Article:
, by Ben Pell

How to make an epic fort: an architect’s top tips


Architect Ben Pell remembers exactly when his two kids started building pillow forts, and it began with their Lego obsession: “There’s a moment when they go from seeing objects as solid to seeing things with an interior. First, they built towers by stacking, but then they start thinking about how the men can go inside. It’s a simple function of play, but it’s a mental switch. They weren’t interested in making things they could inhabit until their Lego men could inhabit things.”

For the non-architects among you, here are tips on fort building that Pell has learned the hard way: by giving his kids free reign over the living room.

Think like an architect

  1. Sort your available pillows based on which ones are best for walls and which ones are a good for lying on when inside the fort.
  2. Identify which pieces of furniture you’re going to work with.
  3. Figure out where the opening will go.

“Kids, left to their own devices, pile up pillows and then figure out how to get inside. Or, they’ll build it around themselves and then they can’t leave without destroying it.”

“Make sure the dog isn’t in the room, because if he gets interested he knocks things over.”

Ben Pell, Architect

Choose from the 3 basic fort types

  1. Buttress Fort: Furniture is used like a primary retaining wall and the fort is built off of that.
  2. Tunnel Fort: Furniture – usually the couch – is built into the fort itself, which runs the length of the furniture.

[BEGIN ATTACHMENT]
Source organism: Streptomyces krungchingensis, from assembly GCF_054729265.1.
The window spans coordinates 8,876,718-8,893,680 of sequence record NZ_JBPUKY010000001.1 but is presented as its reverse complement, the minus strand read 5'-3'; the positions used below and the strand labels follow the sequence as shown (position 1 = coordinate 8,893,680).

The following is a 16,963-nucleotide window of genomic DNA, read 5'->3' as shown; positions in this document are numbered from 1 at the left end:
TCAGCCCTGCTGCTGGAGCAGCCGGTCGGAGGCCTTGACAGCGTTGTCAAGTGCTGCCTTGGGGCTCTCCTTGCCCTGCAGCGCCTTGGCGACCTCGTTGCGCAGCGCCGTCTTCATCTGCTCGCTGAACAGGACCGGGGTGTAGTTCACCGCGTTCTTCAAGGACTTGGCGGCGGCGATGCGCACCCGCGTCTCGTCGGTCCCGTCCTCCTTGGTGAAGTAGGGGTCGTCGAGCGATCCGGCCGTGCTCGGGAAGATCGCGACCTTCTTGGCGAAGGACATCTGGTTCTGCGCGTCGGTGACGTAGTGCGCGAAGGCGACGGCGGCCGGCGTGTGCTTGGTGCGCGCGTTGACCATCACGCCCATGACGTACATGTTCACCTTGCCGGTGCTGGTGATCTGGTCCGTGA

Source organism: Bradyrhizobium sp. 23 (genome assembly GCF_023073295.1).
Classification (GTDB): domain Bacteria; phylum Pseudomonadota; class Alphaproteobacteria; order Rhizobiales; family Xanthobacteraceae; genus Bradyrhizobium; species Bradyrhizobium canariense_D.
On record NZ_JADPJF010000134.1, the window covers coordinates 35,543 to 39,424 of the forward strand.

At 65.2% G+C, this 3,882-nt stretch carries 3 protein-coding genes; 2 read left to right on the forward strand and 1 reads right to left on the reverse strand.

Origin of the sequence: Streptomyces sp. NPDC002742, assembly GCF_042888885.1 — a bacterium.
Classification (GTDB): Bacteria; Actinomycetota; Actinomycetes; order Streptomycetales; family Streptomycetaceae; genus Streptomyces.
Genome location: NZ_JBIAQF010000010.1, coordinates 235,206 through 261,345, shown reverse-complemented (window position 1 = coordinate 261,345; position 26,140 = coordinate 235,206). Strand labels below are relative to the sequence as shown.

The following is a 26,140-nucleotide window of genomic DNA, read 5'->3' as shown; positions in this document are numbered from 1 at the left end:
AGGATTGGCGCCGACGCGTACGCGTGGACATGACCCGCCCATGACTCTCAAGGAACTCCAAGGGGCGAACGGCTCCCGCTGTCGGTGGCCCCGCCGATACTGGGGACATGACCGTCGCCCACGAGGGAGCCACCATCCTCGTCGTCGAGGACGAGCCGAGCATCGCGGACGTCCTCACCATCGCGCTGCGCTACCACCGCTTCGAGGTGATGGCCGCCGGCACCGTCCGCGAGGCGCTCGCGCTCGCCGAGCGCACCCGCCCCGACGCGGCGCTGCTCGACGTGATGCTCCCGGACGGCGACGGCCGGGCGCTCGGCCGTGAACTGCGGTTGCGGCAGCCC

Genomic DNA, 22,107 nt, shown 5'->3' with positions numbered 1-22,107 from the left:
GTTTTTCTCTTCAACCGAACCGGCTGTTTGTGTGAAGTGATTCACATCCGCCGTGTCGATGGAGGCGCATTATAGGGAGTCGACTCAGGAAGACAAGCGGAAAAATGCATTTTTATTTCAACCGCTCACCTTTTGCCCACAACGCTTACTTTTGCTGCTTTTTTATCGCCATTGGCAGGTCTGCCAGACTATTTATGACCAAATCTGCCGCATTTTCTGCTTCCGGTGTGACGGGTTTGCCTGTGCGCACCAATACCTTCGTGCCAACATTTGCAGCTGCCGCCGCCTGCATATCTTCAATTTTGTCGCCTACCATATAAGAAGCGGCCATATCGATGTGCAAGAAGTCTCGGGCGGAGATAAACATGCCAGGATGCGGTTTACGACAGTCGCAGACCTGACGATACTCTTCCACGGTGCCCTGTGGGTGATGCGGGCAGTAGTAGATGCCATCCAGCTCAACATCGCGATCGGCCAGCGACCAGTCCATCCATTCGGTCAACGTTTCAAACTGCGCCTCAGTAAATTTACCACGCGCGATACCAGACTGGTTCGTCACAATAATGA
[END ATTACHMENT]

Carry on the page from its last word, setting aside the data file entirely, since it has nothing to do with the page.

3. Compound Fort: Multiple pieces of furniture are connected with a series of ‘rooms’.

“Tunnel forts are usually too small to get into, so that’s what my kids build if they want their own little fort. With a buttress or compound fort, you’re not limited by the furniture, but you might have to move things around a little bit to create space.

Become a roofer

  • Use sheets instead of blankets, which are heavy and more likely to collapse.
  • Identify what you’re going to use as ballast weights (shoes, stacks of books and coffee table legs all work well); then wrap the sheets over the top of the pillows and pin them to the floor using the ballast.
  • If the sheets are lightweight, use layering to make the roof more substantial.

“We try to make sure the dog isn’t in the room, because if he gets interested he knocks things over. But he’s a lazy old lab, so sometimes we just tuck the sheets under him while he’s sleeping. They make good weights.”

Hang the door and say goodbye

  • Small sheets can be used like tent flaps.
  • Properly sized pillows can be used like boulders.

“Once they’re inside the fort, they don’t want to be seen – it’s a world in and of themselves. It does take over the living room and it’s often unclear where the fort begins and ends. I wind up dealing with a tension between wanting to keep the house clean (the OCD modernist in me) and making things that last (as all good architects should).”

Brought to you by Brighton Grammar School

Ben Pell is an architect and professional fort builder. This article is about ,